KARACHI: The need for a Hindu marriage law is felt the most when young women, such as Meena Janti Lal, are abused and kicked out from their homes by their husbands, ending up with no official documents of their marriages or an option to seek legal dissolution.
“For three months after the wedding, my husband kept me locked up in a room and would hit me often,” said the eight-month-old pregnant woman, as she covers bulging belly with her dupatta. “Now he claims that I am not his wife and he will marry again. What shall I do?”
With tears in her eyes and a worried face, Meena sits at the office of the Human Rights Commission of Pakistan (HRCP) where her parents brought her to lodge a complaint against her husband. Meena is one of the thousand of Hindu women, especially among the poor class, whose marriages have not been registered, and they have no right to go for divorce. The Hindu marriage law has been drafted by experts but has yet to be introduced in the Sindh Assembly by lawmakers.
She is unfortunately not the first of such cases to knock the human rights commission’s door. A representative of the HRCP said that they receive such cases at least twice a month where women complain of their husbands mistreating them. “In the lower caste, women are commonly abused and left behind by their husbands. They also do not grant them any maintenance rights. Human rights organisations in the community are weak and they do not check the status of such women or work to help them.”
Meena’s father, a worker at the Burns Hospital, said that his 22-year-old daughter was sexually abused by a neighbour, Akash, who lives in her sister’s neighbourhood in Gizri. This later led to her marriage with Akash, last August, in order to save the family’s pride. “The wedding took place in a small temple with few people but there were neither any signatures taken nor any documents produced,” he said.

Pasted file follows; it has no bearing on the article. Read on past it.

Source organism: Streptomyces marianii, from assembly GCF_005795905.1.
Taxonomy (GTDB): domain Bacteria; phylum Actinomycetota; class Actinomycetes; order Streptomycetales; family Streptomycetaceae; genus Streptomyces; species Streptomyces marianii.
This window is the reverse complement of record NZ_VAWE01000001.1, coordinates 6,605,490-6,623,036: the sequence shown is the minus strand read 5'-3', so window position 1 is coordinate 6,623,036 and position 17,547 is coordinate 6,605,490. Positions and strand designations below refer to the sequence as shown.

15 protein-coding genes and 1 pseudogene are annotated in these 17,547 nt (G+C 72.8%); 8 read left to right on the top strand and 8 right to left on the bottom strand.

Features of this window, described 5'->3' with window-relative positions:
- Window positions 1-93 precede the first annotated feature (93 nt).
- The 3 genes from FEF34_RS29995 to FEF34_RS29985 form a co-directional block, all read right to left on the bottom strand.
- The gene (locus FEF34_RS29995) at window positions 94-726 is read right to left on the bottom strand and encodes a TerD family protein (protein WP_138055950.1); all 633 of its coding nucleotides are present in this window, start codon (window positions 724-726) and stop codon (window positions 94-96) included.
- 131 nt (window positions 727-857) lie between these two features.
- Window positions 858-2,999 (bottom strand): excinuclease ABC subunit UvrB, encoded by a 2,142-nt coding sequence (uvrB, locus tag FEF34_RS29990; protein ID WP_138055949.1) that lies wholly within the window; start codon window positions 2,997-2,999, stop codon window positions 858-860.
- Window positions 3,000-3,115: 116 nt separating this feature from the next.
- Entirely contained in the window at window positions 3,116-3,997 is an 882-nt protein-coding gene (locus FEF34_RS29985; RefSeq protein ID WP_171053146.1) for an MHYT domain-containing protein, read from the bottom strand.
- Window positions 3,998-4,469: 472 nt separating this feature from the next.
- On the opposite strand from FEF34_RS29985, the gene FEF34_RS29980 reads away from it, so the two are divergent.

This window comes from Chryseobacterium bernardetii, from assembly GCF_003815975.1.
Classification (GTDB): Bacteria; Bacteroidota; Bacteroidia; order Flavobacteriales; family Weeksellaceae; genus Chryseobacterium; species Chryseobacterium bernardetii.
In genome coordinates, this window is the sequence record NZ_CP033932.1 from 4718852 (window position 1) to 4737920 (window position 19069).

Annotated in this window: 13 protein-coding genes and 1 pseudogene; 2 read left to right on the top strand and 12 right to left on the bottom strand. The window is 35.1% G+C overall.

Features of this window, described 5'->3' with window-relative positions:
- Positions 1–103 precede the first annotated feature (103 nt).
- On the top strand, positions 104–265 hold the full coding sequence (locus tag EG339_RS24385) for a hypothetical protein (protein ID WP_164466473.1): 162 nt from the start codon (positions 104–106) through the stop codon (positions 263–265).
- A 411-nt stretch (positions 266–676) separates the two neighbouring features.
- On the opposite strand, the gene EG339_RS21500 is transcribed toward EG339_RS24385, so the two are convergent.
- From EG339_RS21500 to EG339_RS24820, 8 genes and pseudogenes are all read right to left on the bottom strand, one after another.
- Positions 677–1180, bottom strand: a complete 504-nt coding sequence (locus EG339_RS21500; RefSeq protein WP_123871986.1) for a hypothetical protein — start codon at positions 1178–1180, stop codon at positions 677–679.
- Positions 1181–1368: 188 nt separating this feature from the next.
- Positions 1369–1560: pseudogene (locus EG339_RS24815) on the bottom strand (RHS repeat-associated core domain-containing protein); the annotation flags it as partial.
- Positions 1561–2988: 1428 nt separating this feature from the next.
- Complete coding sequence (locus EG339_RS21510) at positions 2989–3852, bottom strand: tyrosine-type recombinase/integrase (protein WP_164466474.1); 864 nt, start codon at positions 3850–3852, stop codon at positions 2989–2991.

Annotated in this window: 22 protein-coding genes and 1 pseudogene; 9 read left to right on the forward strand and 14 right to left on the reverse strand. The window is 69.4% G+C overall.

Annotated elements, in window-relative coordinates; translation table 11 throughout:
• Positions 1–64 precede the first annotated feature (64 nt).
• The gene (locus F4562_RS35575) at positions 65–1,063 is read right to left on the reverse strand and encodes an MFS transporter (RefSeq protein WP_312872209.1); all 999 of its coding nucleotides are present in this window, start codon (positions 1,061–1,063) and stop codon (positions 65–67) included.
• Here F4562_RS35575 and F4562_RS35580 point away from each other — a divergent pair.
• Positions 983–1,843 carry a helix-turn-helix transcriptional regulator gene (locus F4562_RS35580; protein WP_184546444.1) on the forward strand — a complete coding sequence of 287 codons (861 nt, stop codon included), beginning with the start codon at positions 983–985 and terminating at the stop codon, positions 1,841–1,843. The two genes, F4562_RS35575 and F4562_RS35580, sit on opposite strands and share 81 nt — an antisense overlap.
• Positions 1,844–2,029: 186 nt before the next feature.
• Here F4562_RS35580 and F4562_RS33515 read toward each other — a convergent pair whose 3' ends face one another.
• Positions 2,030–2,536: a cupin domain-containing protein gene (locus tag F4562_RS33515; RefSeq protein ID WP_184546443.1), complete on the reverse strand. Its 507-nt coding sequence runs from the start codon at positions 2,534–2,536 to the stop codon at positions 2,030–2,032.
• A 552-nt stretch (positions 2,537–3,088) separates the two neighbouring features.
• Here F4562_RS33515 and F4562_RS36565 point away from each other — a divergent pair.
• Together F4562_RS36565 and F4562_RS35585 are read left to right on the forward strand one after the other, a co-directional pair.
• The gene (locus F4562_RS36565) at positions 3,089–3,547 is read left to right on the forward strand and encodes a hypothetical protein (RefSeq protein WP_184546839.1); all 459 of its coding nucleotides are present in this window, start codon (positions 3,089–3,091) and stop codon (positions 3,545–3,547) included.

The Express Tribune tried contacting Meena’s husband but he refused to talk and kept hanging up. Meanwhile, the police have taken an interest in the case. SHO Ghazala of the Women Police Station in South zone has called both the families to settle the matter.
According to lawyer Rochi Ram, Hindu women are also deprived of their right to seek divorce, maintenance money, as well as, inheritance rights apart from the right to register their marriages.
Hindu parliamentarian Mukesh Kumar Chawla claimed that a committee of lawyers and experts is finalising a draft of the bill and it would be presented within a month in the Sindh Assembly. He said the bill will include clauses for divorce, right to maintenance and other issues faced by Hindu women.
Lawyer Ram, who had taken part in drafting the bill, insisted that they have already prepared the bill and it is the parliamentarians who are delaying its placement before the assembly. Ram also blamed the Sindh government for their apathetic attitude. “The parliamentarians are all about talking and are indifferent towards crucial issues,” he said.
Larkana fares better
The situation in the rural areas is much better than urban centres, pointed out Kalpana Devi who heads the Hindu Panchayat in Larkana. After every wedding that takes place in the district, they issue marriage certificates that are acceptable in court, she said. If women are mistreated, the elders of the community sit together and work to solve the matter. “For us, the main issue lies when someone wants to move abroad and there is lack of documents to certify the marriage,” she admitted.